Have you ever been frustrated or worried by the “snowflake” tendencies of some in the younger generation? For example, a particular type of college student who can’t hear something challenging without being “triggered,” or a young person who wants to avoid offense at all costs? Well, it turns out – not only is that worry well-founded, but we need to gain a little humility and repent of our eye-rolling! Because many of us have similar tendencies without realizing it. Which can lead to an impact many of us have been blind to: it can directly hurt our relationships.
But it turns out – the opposite tendency can dramatically help our relationships!
Not long ago, I came across some research on a little-known trait that is crucial to happy marriages: Psychological Flexibility. In some ways, it is the diametric opposite of our (subconscious) “snowflake” tendencies. A recent study from the University of Rochester reviewed 174 other studies about marriage and discovered that all happy marriages have this one thing in common. In fact, psychological flexibility appears to be key to creating all sorts of great relationships. (Parenting, workplace, in-laws, etc.)
What IS psychological flexibility?
You probably read those words and wondered “what does that actually mean?” I did, too. And after hours of investigating to try to figure that out, I candidly think the “official” answer (and one “official” method of applying it) is complicated, esoteric and unhelpful. But I’m convinced the concept is crucial. I’ll be digging further into this in the coming months, but here’s my best attempt at a simple non-psychobabble answer and a few major things we can know and do right now to apply it.
Simply put, those that are psychologically flexible can roll with the punches of life more easily. This is all about how we handle things when difficult, challenging thoughts, emotions or experiences arise –whether that is something major (a looming health crisis), something minor (our spouse annoyingly putting the dishes in the dishwasher the “wrong way”), or something personally offensive.
The next question is . . . what does that look like in practice? And how do we gain this type of flexibility that seems to be so important?
What does that look like?
Psychologically flexible people tend to have a few common dynamics:
- They tend to not get too “triggered” by unwanted feelings and situations,
- They generally keep a bigger picture mentality, and
- They try to meet those challenges head-on.
By contrast, those that are psychologically inflexible tend to have one or all of these dynamics:
- They get wrapped up in something that is worrying or frustrating them,
- They avoid conflict, and/or
- They try to control everything.
I’m guessing all of us can see ourselves on both sides of the line. And even beat ourselves up about the ways we are over on the “inflexible” side of the line. (Or be in denial, I suppose. Who me . . . worry? Avoid conflict? Try to control everything? Nah. . . .)
The key is: how can we move more and more of our thoughts and actions back toward psychological flexibility and further and further away from damaging inflexibility?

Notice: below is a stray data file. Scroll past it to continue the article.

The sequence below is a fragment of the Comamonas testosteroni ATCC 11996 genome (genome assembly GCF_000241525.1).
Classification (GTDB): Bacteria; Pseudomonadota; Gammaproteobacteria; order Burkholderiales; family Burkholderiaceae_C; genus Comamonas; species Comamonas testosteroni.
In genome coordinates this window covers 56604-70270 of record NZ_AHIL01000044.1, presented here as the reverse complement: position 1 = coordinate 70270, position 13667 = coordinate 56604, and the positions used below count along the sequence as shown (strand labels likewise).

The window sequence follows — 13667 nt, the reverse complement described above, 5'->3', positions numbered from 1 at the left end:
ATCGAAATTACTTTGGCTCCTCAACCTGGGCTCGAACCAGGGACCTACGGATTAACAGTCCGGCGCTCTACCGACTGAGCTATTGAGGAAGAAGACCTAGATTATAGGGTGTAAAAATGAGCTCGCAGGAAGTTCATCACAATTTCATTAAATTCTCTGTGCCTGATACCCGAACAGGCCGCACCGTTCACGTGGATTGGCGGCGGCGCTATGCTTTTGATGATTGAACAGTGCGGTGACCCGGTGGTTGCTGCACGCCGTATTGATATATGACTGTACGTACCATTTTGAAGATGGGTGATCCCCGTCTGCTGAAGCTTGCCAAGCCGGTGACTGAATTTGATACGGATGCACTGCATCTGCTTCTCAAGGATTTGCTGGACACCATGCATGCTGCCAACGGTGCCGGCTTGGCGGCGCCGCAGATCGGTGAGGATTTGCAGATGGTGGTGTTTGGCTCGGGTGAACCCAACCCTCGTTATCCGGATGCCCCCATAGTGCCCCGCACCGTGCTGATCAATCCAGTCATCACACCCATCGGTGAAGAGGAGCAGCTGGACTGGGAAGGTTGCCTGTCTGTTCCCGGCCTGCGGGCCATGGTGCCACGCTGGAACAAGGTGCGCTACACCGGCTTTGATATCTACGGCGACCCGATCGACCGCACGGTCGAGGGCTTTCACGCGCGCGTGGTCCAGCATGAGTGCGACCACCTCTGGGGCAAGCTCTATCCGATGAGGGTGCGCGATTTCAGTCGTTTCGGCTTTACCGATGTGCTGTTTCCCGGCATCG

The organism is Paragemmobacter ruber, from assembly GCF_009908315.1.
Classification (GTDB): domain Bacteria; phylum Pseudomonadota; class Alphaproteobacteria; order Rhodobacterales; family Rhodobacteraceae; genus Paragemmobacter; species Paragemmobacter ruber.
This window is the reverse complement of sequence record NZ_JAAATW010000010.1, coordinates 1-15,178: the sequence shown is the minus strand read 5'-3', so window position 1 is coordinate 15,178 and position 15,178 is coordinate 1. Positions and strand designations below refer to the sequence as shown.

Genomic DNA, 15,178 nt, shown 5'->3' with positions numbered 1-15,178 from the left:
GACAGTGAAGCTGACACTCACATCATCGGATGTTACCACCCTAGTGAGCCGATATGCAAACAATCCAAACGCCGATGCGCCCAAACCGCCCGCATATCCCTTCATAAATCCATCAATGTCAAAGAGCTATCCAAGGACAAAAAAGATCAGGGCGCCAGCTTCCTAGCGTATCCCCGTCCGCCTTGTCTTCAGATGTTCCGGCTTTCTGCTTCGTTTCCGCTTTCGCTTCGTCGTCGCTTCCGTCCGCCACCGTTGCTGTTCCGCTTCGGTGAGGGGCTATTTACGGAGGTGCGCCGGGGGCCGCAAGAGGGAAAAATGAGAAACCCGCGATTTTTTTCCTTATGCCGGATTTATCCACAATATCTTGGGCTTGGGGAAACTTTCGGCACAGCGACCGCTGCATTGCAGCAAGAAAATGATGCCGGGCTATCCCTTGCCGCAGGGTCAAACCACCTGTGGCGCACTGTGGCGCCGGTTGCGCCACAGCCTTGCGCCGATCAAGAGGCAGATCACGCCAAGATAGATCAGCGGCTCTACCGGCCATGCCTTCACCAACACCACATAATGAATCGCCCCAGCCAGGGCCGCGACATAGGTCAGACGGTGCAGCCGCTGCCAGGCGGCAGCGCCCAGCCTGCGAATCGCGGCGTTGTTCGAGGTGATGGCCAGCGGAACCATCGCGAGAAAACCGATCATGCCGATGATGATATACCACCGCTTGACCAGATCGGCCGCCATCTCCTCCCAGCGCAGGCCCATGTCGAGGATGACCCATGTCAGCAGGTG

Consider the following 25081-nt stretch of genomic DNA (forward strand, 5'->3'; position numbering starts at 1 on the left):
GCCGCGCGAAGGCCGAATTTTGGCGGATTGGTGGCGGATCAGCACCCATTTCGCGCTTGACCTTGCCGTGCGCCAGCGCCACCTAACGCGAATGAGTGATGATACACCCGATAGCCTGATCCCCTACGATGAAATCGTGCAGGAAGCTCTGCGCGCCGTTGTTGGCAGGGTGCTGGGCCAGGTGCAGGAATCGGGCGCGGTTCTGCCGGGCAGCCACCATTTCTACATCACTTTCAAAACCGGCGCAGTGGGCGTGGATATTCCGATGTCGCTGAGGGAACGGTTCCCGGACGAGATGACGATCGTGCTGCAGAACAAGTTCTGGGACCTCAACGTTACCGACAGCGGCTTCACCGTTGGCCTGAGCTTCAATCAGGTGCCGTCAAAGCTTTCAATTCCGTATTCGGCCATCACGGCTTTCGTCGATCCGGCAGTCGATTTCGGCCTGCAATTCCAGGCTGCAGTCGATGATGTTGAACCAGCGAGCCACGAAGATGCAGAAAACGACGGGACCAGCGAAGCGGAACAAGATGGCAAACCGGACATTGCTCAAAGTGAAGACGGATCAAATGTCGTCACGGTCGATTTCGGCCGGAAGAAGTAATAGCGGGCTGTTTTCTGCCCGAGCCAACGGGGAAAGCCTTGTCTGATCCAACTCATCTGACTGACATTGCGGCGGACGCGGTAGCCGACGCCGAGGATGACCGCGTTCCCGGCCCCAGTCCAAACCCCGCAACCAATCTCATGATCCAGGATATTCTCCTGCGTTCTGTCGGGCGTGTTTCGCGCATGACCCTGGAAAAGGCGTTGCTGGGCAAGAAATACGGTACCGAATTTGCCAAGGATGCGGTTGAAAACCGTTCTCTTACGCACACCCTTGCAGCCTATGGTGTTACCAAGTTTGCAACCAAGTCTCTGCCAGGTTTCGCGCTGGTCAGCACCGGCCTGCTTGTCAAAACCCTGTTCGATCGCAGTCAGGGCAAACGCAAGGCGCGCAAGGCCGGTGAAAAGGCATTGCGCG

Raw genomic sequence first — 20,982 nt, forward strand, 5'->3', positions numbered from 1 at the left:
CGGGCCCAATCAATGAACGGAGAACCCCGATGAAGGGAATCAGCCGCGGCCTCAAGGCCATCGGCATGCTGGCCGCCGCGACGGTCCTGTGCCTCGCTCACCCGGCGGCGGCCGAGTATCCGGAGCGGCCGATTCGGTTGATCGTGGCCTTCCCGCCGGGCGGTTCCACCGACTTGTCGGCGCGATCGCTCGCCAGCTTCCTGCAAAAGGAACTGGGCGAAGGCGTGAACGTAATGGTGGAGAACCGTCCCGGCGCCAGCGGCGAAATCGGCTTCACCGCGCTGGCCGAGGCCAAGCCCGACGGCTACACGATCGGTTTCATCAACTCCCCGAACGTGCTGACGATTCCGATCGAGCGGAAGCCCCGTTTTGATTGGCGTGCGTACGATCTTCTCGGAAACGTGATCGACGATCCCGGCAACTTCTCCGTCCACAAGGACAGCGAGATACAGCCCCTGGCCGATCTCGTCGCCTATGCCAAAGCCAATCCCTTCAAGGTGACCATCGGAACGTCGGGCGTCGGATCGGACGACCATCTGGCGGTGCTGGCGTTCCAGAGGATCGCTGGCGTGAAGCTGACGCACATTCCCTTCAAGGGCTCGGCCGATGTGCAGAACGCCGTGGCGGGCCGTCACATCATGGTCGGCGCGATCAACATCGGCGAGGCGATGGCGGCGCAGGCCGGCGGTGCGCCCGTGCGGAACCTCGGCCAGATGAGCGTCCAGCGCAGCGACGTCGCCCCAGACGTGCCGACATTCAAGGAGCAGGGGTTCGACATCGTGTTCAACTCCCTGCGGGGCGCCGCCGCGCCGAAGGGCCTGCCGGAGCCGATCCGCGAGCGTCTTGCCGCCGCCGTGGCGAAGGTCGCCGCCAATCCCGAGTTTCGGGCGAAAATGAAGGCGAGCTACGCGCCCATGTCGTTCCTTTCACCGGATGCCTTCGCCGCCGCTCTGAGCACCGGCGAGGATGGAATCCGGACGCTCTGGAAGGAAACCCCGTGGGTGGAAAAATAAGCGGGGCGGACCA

How do we get to that healthy psychological flexibility?
Thankfully, there are many different patterns that appear to help – and I’ll be looking at the research more in the coming months to get a much more specific handle on the “how”. But in the meantime, here is a big picture overview of the basic actions that I see working:
First, be aware and honest about where you fall on all of those bullets above – both the flexible and the inflexible ones. Know specifically what those are, and you can begin to see how they show up in your life. It is only when we are blind to something that we cannot confront it well. For example, I’ve learned I have a tendency to catastrophize about what X could mean for Y in the future . . . which usually means I’m probably getting stuck in the weeds about a problem and not looking at the big picture!
Second, practice doing the flexible habits and letting go of the inflexible ones. So using my example, I’ve recently tried to be far more mindful of trying to keep a bigger-picture mentality and talk myself out of getting wrapped up with worry about it. (“OK, I’m worried that my son bombed this very crucial test . . . but just because of that, it doesn’t mean that he’ll get a bad grade in the class . . . and even if it does mean he gets a bad grade in the class, it doesn’t mean he won’t get into his top choice for a college engineering program . . . and even if it does mean he doesn’t get into that particular engineering program, it doesn’t mean he can’t be an engineer and/or won’t have an amazing career or life . . .”)
Finally, in particular, be mindful of “looking for the best.” We have seen the importance of that continuously in our research on what makes the happiest marriages, what brings us joy in difficult circumstances, and a host of other positive outcomes. It is easy to focus on the negative, but a purposeful effort to look for the best even in difficult situations yields great benefits.
All of this strongly reminds me of all that is captured by the old phrase, “Let go and let God.” I think that is just another way of describing psychological flexibility!
This article was also published at Patheos.
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